Fed Floods Bank System with Cash to Avoid Crisis The Federal Reserve has moved to calm market jitters by pumping additional cash into the banking system. Altogether, the Fed made some $35 billion available at low interest rates in order to ease the strain of a growing credit crisis.
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Fed Floods Bank System with Cash to Avoid Crisis

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From NPR News, this is ALL THINGS CONSIDERED. I'm Michele Norris.


And I'm Andrea Seabrook.

The Federal Reserve rode to the rescue of the nation's beleaguered financial markets today. Three separate times, the Fed pumped more money into the banking system - a step it takes when it wants to reassure the financial markets. Each time, stock prices gained some ground only to fall back down again. At the end of the day, the Dow was down a mere 31 points - not so bad.

As NPR's Jim Zarroli reports, this latest decline happened amid new reports of trouble among mortgage lenders.

JIM ZARROLI: Nearly every day this week, there have been reports of another hedge fund in trouble or another lender having credit problems. Late yesterday, the nation's biggest mortgage lender, Countrywide, and its largest savings and loan, Washington Mutual, said they were feeling the pain of the housing meltdown. Overnight, interest rates spiked and the Fed was forced to pump about $38 billion into the banking system.

Nariman Behravesh is chief economist at Global Insight.

Mr. NARIMAN BEHRAVESH (Chief Economist, Global Insight): The worry is that as markets panic, the problem will, in effect, spread. And so essentially, what the Fed is trying to do is limit the damage, just to sort of contain the problem.

ZARROLI: The Fed's action seemed to work, and by the end of the day, the Dow Jones industrial average, which had lost as much as 212 points, rebounded sharply. But Behravesh says no one really knows what next week will bring or where the newest problems will crop up.

Mr. BEHRAVESH: Somebody used the analogy that a lot of investors feel like they're in the middle of a big minefield. They don't know where the mines are so they are frozen basically. They're paralyzed.

ZARROLI: As the hand grenades kept coming this week, Federal Reserve Chairman Ben Bernanke has been under growing pressure to cut interest rates. That would make it easier to raise money and give a lot of troubled hedge funds and mortgage lenders some breathing room. But on Tuesday, Fed policymakers said no. They said they were monitoring the mortgage meltdown, but they were more concerned about inflation and a rate cut now would only send prices higher.

That prompted this screed by CNBC's flamboyant commentator Jim Cramer, which has already become an Internet favorite.

(Soundbite of TV program "Mad Money with Jim Cramer")

Mr. JIM CRAMER (Host, "Mad Money with Jim Cramer"): Bernanke is being an academic. It is no time to be an academic. It is time to get on the Bear Stearns's call. Listen. Open the darn Fed window. He has no idea how bad it is up there. He has no idea. He has no idea.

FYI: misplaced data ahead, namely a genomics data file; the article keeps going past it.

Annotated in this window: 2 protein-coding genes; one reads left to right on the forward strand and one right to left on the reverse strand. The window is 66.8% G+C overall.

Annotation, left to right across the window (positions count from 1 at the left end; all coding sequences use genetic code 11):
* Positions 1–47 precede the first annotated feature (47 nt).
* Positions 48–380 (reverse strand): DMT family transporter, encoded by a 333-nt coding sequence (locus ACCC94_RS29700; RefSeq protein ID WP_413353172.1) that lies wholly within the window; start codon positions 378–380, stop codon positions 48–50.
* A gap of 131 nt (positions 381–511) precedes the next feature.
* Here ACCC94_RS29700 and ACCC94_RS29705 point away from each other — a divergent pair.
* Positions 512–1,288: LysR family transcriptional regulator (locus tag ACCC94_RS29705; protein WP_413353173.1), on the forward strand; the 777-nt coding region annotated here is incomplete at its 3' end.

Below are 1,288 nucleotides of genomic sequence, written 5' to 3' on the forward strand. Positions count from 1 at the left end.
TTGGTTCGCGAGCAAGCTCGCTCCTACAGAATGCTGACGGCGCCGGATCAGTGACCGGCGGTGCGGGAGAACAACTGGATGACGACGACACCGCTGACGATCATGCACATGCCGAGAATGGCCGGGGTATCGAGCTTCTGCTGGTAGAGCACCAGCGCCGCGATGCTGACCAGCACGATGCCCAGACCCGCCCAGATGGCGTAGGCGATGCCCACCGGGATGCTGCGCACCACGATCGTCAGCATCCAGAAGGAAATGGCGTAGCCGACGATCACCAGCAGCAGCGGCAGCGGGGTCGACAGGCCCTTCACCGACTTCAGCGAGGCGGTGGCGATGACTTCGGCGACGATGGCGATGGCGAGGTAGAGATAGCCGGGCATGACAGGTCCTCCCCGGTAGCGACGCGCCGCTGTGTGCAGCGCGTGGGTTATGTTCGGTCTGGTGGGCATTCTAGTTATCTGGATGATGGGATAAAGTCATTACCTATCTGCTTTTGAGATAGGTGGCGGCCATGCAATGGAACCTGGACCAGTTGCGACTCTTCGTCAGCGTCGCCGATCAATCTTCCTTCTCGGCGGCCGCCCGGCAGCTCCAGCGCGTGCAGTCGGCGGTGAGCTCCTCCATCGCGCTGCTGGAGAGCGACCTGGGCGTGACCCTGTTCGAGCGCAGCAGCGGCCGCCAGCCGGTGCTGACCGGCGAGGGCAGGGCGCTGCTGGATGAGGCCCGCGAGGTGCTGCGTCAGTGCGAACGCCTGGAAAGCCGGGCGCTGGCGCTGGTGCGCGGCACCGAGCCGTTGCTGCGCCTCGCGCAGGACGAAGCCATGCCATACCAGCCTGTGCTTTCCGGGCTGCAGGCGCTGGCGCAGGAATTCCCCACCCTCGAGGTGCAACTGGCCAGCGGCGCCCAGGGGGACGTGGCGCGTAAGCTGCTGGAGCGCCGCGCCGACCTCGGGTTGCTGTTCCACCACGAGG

ZARROLI: And that was just a loud version of what many people on Wall Street were saying privately. But just as many people say lowering rates now would be absolutely the wrong thing to do. In fact, many critics say the current problems are occurring because the Fed kept rates too low for too long. That made it too easy to borrow money. As a result, too many people got mortgages they couldn't afford, mortgages that in many cases were financed by pension funds and lightly regulated hedge funds.

Economist Peter Morici teaches at the University of Maryland.

Dr. PETER MORICI (International Business, University of Maryland): If people want to make irresponsible bets in the stock market, it is not the responsibility of the Federal Reserve to jump in and save the day. And if they want a villain, they should look in the direction of the investment banks in New York and the hedge funds that they have put in place and financed, which are doing all these irresponsible betting in the stock market.

ZARROLI: Morici notes that some colleges and universities have been major investors in hedge funds and they've seen their endowment soar as a result.

Dr. MORICI: How can a stock market generate for private endowments return just 15 or 20 percent a year when the economy is only growing at a 3 percent rate? The answer is Wall Street has been cooking up Ponzi schemes that are beyond the regulatory reach of the Federal Reserve.

ZARROLI: But the truth is that no one really knows how much trouble colleges or any other investors are really in because so much of the hedge fund world is shrouded in secrecy.

Today, there were reports that the Securities and Exchange Commission is looking into funds managed by Goldman Sachs and Merrill Lynch to try to gauge how healthy they are.

Bill Fleckenstein, who manages a Seattle investment partnership, says the financial world is so complicated these days, the Federal Reserve has no real way to assess how bad the turmoil is right now.

Mr. BILL FLECKENSTEIN (President, Fleckenstein Capital): It has become so complex and so riddled with derivatives, swaps, credit default spreads and the like, and the financial accounting is so opaque that they don't really know what's going on, in my opinion.

ZARROLI: And so the Fed has no choice but to monitor the situation and try to step in when needed - the way it did today.

Jim Zarroli, NPR News, New York.

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